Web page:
ANSWERS TO REVIEW QUESTIONS
prepared by Rabbi Eliezer Chrysler
Kollel Iyun Hadaf, Jerusalem
Previous daf Kidushin 66
KIDUSHIN 66 - sponsored by a generous grant from an anonymous donor. Kollel
Iyun Hadaf is indebted to him for his encouragement and support and prays
that Hashem will repay him in kind.
(a) Abaye also rules that if someone remains silent when one witness
testifies that his ox was raped by a human, the witness is believed. The
ramifications of this ruling are - that the animal is forbidden to be
brought as a Korban. It is not stoned however, because we Darshen in Bava
Kama that the ox, like its owner, requires two witnesses before it can be
put to death.
(b) Here too, he proves this from a Beraisa, where the Tana says that, if
either the owner admits or one witness testifies that an animal had
relations with a person or killed someone - he is believed.
(c) Abaye proves his ruling from there - because the case of one witness
must speak when the owner was silent. In the event that he admitted, it
would be synonymous with that of the owner's admission.
(a) Abaye just taught us three Dinim on the same theme. Having taught us
that one witness is believed in the case of ...
1. ... 'Achalta Cheilev', he nevertheless needs to repeat it by 'Nitme'u
Taharosecha'. Otherwise, we would have confined his ruling to the former,
where a person would not deign to bring Chulin to the Azarah, whereas in the
case of the latter, his silence is due to the fact that he is able to eat
his Tamei food when he is Tamei, and the loss, which is therefore minimal,
does not bother him.
(b) According to Abaye, if a man remains silent in face of one witness, who
testifies that his wife committed adultery, the witness is believed and his
wife is forbidden. According to Rava - the witness is not believed, due to
the principle 'Ein Davar she'be'Ervah Pachos mi'Shenayim'.
2. ... 'Nitme'u Taharosecha', he nevertheless needs to repeat it by 'Shorcha
Nirva' - since we would otherwise have restricted his ruling to the former,
which he loses at least, in the days that he is Tahor, but not in the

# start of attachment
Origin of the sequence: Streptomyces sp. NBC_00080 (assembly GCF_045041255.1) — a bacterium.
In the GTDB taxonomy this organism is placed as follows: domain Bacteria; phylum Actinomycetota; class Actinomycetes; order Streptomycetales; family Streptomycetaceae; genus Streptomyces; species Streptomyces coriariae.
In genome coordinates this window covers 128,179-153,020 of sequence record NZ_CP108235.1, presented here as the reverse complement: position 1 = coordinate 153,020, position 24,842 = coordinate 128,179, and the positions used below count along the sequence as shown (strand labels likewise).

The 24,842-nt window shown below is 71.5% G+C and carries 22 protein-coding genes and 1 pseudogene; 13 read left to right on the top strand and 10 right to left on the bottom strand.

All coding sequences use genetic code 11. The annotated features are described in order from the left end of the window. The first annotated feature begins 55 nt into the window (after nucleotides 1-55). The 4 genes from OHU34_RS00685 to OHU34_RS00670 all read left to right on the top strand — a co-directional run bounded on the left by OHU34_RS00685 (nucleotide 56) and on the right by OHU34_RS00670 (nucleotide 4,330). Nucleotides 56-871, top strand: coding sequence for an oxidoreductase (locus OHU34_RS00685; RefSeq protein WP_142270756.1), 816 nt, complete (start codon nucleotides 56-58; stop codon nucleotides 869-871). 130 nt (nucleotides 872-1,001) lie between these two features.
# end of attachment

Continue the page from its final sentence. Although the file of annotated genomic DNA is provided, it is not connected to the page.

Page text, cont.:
latter, since not all animals go on the Mizbe'ach anyway, and the loss is
(c) According to Abaye, if a man remains silent in face of one witness, who
testifies that his wife committed adultery, the witness is believed and his
wife is forbidden. Rava proves his ruling from the case of the blind man who
used to arrange Beraisos in front of Shmuel, and who once sent a Sheli'ach
after him - to hasten his arrival, because he was late for his session.
(d) When the Sheli'ach, who missed the blind man, because he arrived by a
different route, returned, he testified - that his wife had committed
(a) Shmuel ruled - that if the blind man believed the witness, he should
divorce her; otherwise not.
(b) If he did not mean that if he trusted him like any other witness, he
should divorce his wife (a proof for Rava's opinion), then what he meant
was - that if he believed him like two witnesses, he should divorce her
(since in his heart, he knew that she had committed adultery).
(a) Abaye proves his opinion from an episode with King Yanai, who arranged a
thanksgiving party in honor of Hashem upon his return from Kuchlis in the
desert - to give vent to the happiness he felt at having captured sixty
(b) He called for the Chachamim - to inform them of his decision to eat
Meluchim, a vegetable known as 'Kekukli', to commemorate the construction of
the second Beis Hamikdash, since, due to their abject poverty, that was all
they could afford then.
(c) Elazar ben Po'irah was an evil, scheming trouble-maker - who informed
Yanai that the Perushim (the equivalent of the modern Chareidim) had it in
(a) When Yanai followed Elazar ben Po'irah's advice and wore the Tzitz of
the Kohen Gadol, Yehudah ben Gedidyah challenged him - on the basis of
evidence that his mother had been captured, and was therefore Pasul to
Kehunah (in which case, Yanai's father had married her illegally), and so
(b) The Chachamim did not immediately disqualify Yanai from the Kehunah,
because they were unable to substantiate the evidence, as we will see
(c) 'Vayibadlu Chachmei Yisrael be'Za'am' means - that the Chachamim left
the King in a state of rage.
(d) When ...
1. ... Elazar ben Po'irah advised him to kill all the Chachamim - he
retorted that Torah would then be in jeopardy of being forgotten.
2. ... Elazar ben Po'irah replied that one could place the Torah in a
corner, and whoever wanted, could come and study it, he should have
retorted - that this was all very well re. the written Torah, but who would
transmit the traditions of the oral Torah. Rav Nachman accused him of
Apikorsus for giving total prominence to the written Torah (the mark of the
(a) Yanai Hamelech subsequently took his cue from Elazar ben Po'irah - and
massacred all the Chachmei Yisrael.
(b) The Torah-world remained desolate until Shimon ben Shetach revived it.
He managed to escape - by virtue of the fact that he was the brother of the
Queen (Alexandra Salome) who hid him.
(a) Abaye tried to prove from here that 'Ishto Zinsah be'Eid Echad
ve'Shasak' is believed - by virtue of the fact were it not for the two
witnesses who testified that she had not been captured, Yanai's mother would
have been disqualified through the testimony of the first single witness.
(b) It could not have been a matter of 'T'rei u'T'rei' (a clash of two pairs
of witnesses) he figured - because then why would the Chachamim have
accepted the testimony of the second pair over and above that of the first?
(c) Rava countered Abaye's proof, by establishing it even by two sets of